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Related to Encyclicals: Rerum Novarum


Intended for general or wide circulation.
n. Roman Catholic Church
A papal letter addressed to the bishops of the Church or to the hierarchy of a particular country.

[From Medieval Lattin encyclicus, circular, from Greek enkuklios : en-, in; see en-2 + kuklos, circle; see kwel- in Indo-European roots.]


(Roman Catholic Church) a letter sent by the pope to all Roman Catholic bishops throughout the world
(of letters) intended for general or wide circulation
[C17: from Late Latin encyclicus, from Greek enkuklios general, from kuklos circle]


(ɛnˈsɪk lɪ kəl, -ˈsaɪ klɪ-)

also en•cyc′lic,

1. a letter addressed by the pope to all the bishops of the church.
2. (of a letter) intended for wide or general circulation; general.
[1610–20; < Late Latin encyclicus (< Greek enkýklios)]

encyclical, encyclic

a letter from the Pope to the Roman Catholic clergy on matters of doctrine or other concerns of the Church, of tenmeant to be read from the pulpit.
See also: Pope
a letter from the Pope to the Roman Catholic clergy on matters of doctrine or other concerns of the Church, of ten meant to be read from the pulpit.
See also: Catholicism
ThesaurusAntonymsRelated WordsSynonymsLegend:
Noun1.encyclical - a letter from the pope sent to all Roman Catholic bishops throughout the world
letter, missive - a written message addressed to a person or organization; "mailed an indignant letter to the editor"
Adj.1.encyclical - intended for wide distribution; "an encyclical letter"
distributed - spread out or scattered about or divided up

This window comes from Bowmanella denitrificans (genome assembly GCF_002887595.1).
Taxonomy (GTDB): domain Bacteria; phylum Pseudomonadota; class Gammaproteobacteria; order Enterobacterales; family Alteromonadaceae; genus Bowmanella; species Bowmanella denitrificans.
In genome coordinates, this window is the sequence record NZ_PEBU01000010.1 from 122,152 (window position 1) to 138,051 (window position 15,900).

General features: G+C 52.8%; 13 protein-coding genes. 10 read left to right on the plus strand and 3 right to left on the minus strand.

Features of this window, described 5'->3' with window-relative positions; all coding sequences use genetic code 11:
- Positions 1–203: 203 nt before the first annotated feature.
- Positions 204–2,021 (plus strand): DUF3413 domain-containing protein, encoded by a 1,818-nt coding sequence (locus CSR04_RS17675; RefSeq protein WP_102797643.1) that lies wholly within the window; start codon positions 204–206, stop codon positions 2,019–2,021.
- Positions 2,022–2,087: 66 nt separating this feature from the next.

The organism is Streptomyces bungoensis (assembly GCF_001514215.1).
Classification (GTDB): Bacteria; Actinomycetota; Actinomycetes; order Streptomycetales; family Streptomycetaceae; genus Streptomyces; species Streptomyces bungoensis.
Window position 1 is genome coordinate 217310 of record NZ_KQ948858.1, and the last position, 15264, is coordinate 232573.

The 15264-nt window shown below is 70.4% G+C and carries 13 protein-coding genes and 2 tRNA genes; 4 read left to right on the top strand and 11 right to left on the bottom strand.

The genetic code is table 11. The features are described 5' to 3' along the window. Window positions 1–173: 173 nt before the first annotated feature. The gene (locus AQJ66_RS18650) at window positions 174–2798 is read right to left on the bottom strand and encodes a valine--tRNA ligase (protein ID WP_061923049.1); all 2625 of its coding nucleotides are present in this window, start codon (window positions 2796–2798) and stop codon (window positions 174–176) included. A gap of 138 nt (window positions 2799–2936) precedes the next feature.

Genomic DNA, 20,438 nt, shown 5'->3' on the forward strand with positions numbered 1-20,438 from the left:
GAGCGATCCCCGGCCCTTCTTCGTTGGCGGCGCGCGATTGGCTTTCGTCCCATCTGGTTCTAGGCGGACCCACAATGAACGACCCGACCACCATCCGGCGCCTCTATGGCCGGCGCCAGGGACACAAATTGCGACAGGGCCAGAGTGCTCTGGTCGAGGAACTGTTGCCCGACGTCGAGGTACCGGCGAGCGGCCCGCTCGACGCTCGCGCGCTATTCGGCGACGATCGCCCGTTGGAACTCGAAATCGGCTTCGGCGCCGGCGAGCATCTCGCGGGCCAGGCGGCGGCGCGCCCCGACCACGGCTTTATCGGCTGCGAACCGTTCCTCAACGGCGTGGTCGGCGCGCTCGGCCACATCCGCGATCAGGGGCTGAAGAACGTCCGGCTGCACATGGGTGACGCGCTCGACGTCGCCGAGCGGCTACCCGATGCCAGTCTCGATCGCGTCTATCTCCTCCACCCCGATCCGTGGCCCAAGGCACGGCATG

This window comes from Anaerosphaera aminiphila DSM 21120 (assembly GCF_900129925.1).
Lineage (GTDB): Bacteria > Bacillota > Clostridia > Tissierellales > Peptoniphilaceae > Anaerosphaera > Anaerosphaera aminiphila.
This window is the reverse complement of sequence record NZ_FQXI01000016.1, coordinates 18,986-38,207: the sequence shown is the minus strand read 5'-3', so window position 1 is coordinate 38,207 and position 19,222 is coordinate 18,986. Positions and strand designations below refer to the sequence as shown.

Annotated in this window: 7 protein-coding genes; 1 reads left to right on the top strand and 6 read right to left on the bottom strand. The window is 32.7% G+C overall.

[enˈsɪklɪkəl] Nencíclica f


[ɪnˈsɪklɪkəl] n (RELIGION)encyclique f


nEnzyklika f


[ɪnˈsɪklɪkl] nenciclica
References in periodicals archive ?
Secondly, according to Catholic Church doctrine, Papal Encyclicals are to be read and cited in full.
Winwright noted that since few people read encyclicals, the teaching of "our vocation to serve and protect creation" needs to be tied to "the one practice that most of us regularly participate in: the Eucharist, which is the source and summit of Christian life in this world.
Encyclicals are theological documents traditionally used for the most important papal teachings.
To be sure, this is not the intention behind papal social encyclicals that as manifestations of Jesus Christ's salvific mission through his Church should have the conversion of hearts and minds as their objective.
ANNOUNCED FOR 2007 to mark the fortieth anniversary of Populorum Progressio (1967) of Pope Paul VI and the twentieth of Sollicitudo Rei Socialis (1987) of Blessed John Paul II, Caritas in Veritate (2) was originally intended to celebrate the memory of these two encyclicals, especially for their treatment of human development.
And the appearance of Francis Sullivan's further clarification of subsistit in reminded me to return to his Magisterium: Teaching Authority in the Church (1983) to refresh my thinking about this topic as it relates to encyclicals.
Along with the publication of Benedict XVI's Charity in Truth, Ignatius Press is adding to its print editions electronic and audio versions of the Pope's previous encyclicals, God is Love and Saved in Hope.
This magnum opus follows upon the previous two Encyclicals of the Ratzinger pontificate: Deus Caritas Est (God is love) and Spe salvi (In hope we were saved).
Not surprisingly, Koterski also situates Fides et Ratio in the tradition of papal social encyclicals.
Pope Leo began to write longer encyclicals than those of his predecessors, offering extended theological treatments on important topics.
Pope John Paul II has repeatedly praised unions in his encyclicals, as has the United States Conference of Catholic Bishops in pastoral letters.